Back and forth go the comments between cameraman and Man-in-black as they wander through various periods of Russia’s last few centuries, all brought to beautiful onscreen realization by ballroom dancing and theatre plays. Their comments discuss alternating views of Russian history and the role European culture played to help shape it. The 18th Century is described as a time of “genius and manners.” Viewers are offered the view that Peter the Great might just as well have been called Peter the Tyrant, and told that Asians honor their tyrants... St. Petersburg was to take the place of the Vatican... Much arguing occurred at the 1815 Congress of Vienna over the fate of sculpture... Is Russia a republic? Who knows... Interrogations... Question as to whether one is a sympathizer... Amidst these goings-on, Man-in-Black pleads for Russia not to inherit Europe’s mistakes. He is in some ways a Romanticist, and tells the young girl Anastasia to remain a child. “Young girls are little birds,” he admires.

The film delivers all these subjects in a dizzying array of somewhat disjointed tidbits, for otherwise, one would not likely experience 300 years of Russia in only an hour and a half on the davenport. The actors and musicians make the spin through time believable, for the vivid colors of fashions evolve through the different phases of history. Men wear various military dress uniforms, and ladies float in aristocrat gowns that heed little to practical function. They walk the long, languid halls of paintings and whispers. They are proud to attend a publishing party in one instance, while elsewhere they dance as couples, the all-male orchestra playing festive musical equations.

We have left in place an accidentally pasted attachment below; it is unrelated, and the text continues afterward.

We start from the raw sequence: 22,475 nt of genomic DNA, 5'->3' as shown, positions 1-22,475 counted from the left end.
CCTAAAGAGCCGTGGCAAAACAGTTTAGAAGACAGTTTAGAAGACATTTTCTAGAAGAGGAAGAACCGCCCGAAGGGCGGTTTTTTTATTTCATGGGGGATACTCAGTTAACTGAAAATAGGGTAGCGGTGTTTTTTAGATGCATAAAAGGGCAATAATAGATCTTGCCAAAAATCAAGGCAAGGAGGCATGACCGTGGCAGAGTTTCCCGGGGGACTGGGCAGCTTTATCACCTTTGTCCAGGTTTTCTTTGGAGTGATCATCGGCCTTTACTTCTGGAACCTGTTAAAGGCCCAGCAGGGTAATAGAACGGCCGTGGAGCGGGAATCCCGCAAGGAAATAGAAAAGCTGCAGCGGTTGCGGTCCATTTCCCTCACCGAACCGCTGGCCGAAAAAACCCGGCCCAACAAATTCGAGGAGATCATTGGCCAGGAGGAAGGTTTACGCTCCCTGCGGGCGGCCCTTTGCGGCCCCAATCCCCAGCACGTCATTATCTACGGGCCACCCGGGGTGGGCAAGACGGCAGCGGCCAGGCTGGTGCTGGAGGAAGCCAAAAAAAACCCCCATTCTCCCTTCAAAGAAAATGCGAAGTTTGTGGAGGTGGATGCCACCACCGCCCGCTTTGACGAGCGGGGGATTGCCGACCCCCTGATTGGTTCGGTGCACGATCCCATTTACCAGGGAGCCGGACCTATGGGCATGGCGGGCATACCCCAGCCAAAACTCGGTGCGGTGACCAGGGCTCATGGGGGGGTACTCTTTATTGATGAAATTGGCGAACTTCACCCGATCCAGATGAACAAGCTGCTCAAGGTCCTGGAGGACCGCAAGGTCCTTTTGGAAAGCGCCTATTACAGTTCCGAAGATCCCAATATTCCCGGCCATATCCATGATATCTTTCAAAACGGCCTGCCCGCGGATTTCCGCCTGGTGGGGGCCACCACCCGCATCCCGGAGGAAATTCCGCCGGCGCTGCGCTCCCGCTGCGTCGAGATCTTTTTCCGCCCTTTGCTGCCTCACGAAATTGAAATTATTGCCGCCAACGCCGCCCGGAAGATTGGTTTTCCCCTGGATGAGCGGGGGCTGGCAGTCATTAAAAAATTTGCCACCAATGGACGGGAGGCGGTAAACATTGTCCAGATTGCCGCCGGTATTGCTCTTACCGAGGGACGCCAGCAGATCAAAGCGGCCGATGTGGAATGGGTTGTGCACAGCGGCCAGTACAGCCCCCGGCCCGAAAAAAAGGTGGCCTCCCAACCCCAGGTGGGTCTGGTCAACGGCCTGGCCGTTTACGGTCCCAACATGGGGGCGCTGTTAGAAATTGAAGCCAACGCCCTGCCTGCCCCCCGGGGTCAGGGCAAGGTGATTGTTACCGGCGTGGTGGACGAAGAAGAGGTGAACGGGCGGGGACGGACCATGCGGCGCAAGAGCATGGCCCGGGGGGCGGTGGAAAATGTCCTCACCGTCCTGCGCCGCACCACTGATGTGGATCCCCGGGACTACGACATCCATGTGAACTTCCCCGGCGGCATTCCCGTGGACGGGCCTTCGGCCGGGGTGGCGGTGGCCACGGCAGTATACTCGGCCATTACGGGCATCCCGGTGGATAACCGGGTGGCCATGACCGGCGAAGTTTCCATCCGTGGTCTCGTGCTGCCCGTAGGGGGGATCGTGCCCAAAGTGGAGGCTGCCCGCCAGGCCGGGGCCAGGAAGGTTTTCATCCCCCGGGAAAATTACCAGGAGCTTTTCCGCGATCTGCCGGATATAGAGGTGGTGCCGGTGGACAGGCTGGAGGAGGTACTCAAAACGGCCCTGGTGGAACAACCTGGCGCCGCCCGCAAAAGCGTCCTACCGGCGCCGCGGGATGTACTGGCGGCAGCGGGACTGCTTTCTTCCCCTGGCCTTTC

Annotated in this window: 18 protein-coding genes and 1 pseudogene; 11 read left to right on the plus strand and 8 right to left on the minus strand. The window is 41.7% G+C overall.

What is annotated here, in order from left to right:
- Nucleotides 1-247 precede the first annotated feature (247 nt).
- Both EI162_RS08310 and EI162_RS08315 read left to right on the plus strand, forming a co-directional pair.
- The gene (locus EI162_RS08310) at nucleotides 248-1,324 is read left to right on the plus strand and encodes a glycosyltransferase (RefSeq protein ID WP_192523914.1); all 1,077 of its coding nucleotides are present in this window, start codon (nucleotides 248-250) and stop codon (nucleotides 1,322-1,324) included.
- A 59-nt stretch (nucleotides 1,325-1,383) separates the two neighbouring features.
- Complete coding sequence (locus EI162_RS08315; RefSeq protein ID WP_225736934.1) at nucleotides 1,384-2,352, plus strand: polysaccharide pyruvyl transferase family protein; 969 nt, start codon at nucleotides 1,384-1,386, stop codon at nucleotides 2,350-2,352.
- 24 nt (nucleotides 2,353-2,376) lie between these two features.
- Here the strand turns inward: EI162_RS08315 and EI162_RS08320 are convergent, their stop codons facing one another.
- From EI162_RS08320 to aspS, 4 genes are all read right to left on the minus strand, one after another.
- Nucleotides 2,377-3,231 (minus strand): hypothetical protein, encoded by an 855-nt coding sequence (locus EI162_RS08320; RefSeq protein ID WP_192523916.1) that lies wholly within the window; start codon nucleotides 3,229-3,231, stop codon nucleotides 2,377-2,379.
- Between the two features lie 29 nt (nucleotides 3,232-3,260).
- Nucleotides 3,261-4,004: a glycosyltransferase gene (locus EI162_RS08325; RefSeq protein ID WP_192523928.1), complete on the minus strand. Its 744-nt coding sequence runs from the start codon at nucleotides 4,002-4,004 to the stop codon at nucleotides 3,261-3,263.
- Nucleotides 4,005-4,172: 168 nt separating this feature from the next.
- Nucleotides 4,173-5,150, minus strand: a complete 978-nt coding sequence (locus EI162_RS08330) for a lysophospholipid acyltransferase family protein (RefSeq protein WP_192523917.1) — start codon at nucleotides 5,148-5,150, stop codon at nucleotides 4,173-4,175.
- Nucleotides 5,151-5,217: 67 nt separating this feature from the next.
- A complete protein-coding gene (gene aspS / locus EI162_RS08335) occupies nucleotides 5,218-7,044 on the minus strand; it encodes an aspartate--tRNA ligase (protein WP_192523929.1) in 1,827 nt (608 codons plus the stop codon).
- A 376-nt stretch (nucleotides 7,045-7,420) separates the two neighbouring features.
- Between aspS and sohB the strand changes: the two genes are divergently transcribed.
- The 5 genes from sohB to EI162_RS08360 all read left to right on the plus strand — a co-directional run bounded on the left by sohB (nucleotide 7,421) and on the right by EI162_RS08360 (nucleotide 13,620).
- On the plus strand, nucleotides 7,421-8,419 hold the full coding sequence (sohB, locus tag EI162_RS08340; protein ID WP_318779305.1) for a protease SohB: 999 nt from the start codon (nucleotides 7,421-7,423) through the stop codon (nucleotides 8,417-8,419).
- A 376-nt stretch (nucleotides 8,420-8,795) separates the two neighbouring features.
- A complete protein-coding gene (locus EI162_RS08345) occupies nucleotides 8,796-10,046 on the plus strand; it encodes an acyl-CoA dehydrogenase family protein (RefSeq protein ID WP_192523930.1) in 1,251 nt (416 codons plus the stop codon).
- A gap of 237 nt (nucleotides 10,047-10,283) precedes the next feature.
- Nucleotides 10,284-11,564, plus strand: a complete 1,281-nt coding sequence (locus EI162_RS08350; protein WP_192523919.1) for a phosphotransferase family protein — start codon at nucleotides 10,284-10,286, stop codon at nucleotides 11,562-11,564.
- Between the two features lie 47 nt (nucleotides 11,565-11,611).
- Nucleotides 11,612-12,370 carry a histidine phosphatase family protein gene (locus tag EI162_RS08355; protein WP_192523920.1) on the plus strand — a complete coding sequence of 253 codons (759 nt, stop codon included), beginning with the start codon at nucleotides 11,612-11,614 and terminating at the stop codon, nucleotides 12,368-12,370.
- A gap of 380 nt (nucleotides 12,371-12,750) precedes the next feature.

Never before have I seen a film of such magnitude. The man holding the camera deserves no fewer accolades than the musicians and actors who passed through his field of vision. I decided after my first viewing that he was indeed the most valuable contribution to the whole, though no part could be excluded. The original artistry of Russian Ark, its vision, its purpose, leaves nothing wanting. After viewing other masterpieces in cinema I have still been able to consider possible improvements that could be made, but that is not so with this film. Perhaps my favorite line from the film was when Man-in-Black, considering the notion of progress and the future, responds, “Forward? ... No, I’m staying. There’s nothing over there.” I found this to be the perfect quip on the importance of Russia’s history - and history in general.

Afterword – After further research I discovered Russian Ark was filmed at the Hermitage and based on the travel memoirs of the french Marquis de Custine, titled Letters from Russia (original title La Russie en 1839). Many of the opinions in his writings apparently emerge as dialogue in the film through the on-screen ghost of the Marquis (Man-in-Black).